The War of Spanish Succession in which Catalonia continued the war against Felipe V and France ended in 1714 with the capitulation of the city, which meant a total transformation of the neighborhood, large areas of buildings were demolished to build the Citadel, which would house the army of the king to control the city militarily, many of the inhabitants who lost their homes moved to Barceloneta and Somorrostro beach.
The Born Market in Barcelona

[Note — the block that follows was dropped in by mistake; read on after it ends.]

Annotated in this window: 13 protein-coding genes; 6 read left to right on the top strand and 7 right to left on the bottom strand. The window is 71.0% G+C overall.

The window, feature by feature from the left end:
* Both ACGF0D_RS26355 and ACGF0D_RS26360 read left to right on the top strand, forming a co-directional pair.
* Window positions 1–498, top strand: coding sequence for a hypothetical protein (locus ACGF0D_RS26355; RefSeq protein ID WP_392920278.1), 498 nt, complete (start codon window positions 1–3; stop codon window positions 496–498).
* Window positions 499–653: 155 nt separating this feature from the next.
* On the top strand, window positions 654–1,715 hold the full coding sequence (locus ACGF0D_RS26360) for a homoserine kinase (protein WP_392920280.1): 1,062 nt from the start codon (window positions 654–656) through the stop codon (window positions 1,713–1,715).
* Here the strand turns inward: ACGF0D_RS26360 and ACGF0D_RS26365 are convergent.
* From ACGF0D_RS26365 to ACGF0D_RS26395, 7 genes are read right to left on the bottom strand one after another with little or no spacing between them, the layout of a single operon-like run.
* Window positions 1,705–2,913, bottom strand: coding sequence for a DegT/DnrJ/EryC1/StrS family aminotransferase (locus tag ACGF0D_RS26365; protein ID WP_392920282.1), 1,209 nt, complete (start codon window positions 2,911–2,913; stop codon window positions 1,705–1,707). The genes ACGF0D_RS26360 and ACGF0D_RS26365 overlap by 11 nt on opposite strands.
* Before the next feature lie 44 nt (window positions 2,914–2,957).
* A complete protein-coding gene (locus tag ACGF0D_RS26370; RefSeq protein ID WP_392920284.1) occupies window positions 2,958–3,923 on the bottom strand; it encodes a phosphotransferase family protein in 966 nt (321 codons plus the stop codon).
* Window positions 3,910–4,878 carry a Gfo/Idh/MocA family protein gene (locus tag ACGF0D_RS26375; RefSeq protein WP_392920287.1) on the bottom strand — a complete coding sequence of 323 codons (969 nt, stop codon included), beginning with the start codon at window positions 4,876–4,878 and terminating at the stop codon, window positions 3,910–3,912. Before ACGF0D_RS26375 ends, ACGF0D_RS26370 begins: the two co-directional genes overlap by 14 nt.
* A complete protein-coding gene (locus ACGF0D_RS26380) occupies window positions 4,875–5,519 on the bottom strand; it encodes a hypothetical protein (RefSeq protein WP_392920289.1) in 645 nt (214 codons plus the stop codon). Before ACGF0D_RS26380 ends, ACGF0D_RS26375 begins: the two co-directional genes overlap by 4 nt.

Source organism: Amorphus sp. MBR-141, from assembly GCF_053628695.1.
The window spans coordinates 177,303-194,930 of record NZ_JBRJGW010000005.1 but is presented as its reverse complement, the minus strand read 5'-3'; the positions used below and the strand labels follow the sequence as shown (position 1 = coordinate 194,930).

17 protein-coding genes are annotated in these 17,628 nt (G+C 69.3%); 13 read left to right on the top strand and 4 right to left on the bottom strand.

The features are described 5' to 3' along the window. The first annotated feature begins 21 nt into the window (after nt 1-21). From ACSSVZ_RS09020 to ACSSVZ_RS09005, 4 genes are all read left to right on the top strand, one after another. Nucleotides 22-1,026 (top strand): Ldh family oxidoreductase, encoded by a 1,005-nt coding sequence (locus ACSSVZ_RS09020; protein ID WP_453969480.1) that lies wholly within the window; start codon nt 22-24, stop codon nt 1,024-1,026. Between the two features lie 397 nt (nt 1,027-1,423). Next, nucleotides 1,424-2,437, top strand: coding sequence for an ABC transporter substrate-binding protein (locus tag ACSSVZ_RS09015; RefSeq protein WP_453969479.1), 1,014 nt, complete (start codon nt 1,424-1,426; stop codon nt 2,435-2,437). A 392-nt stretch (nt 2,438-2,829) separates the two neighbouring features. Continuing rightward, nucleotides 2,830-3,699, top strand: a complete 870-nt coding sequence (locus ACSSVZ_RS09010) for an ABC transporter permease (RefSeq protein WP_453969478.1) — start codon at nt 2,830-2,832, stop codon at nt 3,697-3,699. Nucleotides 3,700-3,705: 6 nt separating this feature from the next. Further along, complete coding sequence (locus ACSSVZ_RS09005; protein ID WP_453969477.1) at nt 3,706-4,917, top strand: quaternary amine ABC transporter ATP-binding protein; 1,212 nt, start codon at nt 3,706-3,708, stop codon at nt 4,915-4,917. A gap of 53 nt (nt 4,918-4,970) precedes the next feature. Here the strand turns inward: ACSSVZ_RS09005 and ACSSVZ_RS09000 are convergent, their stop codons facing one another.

Designed by Josep Fontserè, it was the first great building of the so-called iron architecture. It was opened in 1876 to house the Barrio de la Ribera market and in 1921 it became the city’s central fruit and vegetable market until 1971, when it was moved to the Free Zone and Mercabarna was opened, where the large markets will be brought together. city centers; vegetables and fruits, meat and fish. After the transfer, a great debate begins about its uses, from demolishing the building to make a bus station to recovering it for cultural events. After a small restoration, it will be used for exhibitions and then a lethargy without activities, until it is agreed that the building will house the Provincial Library of Barcelona. During the works, well-preserved archaeological remains of what life was like in the medieval city at the end of the 17th century were found. In 2006 the Generalitat de Catalunya declared it to be of National Interest and the building became the destination of El Born Center de Culture i Memoria, an 8000 m2 space to reflect on the historical memory of a town and in which you can observe the remains of what was the city with its streets, squares and its evolution until the War of Succession in 1714 with the destruction of the neighborhood.